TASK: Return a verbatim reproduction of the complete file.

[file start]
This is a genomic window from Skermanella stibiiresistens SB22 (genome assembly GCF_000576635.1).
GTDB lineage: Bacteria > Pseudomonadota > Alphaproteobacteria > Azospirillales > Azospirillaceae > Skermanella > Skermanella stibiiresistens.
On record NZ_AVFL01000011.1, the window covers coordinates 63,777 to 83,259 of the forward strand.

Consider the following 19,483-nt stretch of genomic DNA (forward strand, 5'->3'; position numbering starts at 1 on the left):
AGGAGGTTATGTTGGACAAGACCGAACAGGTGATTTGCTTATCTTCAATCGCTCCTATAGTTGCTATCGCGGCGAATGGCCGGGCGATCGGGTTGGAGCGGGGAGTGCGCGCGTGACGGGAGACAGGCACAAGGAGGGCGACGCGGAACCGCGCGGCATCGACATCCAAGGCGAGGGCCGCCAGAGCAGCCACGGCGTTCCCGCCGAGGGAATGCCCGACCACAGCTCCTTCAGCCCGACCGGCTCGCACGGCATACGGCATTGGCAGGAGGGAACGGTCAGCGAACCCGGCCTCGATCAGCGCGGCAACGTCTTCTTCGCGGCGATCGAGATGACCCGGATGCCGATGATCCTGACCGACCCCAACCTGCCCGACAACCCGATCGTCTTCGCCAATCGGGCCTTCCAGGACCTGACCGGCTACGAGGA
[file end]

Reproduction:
This is a genomic window from Skermanella stibiiresistens SB22 (genome assembly GCF_000576635.1).
GTDB lineage: Bacteria > Pseudomonadota > Alphaproteobacteria > Azospirillales > Azospirillaceae > Skermanella > Skermanella stibiiresistens.
On record NZ_AVFL01000011.1, the window covers coordinates 63,777 to 83,259 of the forward strand.

Consider the following 19,483-nt stretch of genomic DNA (forward strand, 5'->3'; position numbering starts at 1 on the left):
AGGAGGTTATGTTGGACAAGACCGAACAGGTGATTTGCTTATCTTCAATCGCTCCTATAGTTGCTATCGCGGCGAATGGCCGGGCGATCGGGTTGGAGCGGGGAGTGCGCGCGTGACGGGAGACAGGCACAAGGAGGGCGACGCGGAACCGCGCGGCATCGACATCCAAGGCGAGGGCCGCCAGAGCAGCCACGGCGTTCCCGCCGAGGGAATGCCCGACCACAGCTCCTTCAGCCCGACCGGCTCGCACGGCATACGGCATTGGCAGGAGGGAACGGTCAGCGAACCCGGCCTCGATCAGCGCGGCAACGTCTTCTTCGCGGCGATCGAGATGACCCGGATGCCGATGATCCTGACCGACCCCAACCTGCCCGACAACCCGATCGTCTTCGCCAATCGGGCCTTCCAGGACCTGACCGGCTACGAGGA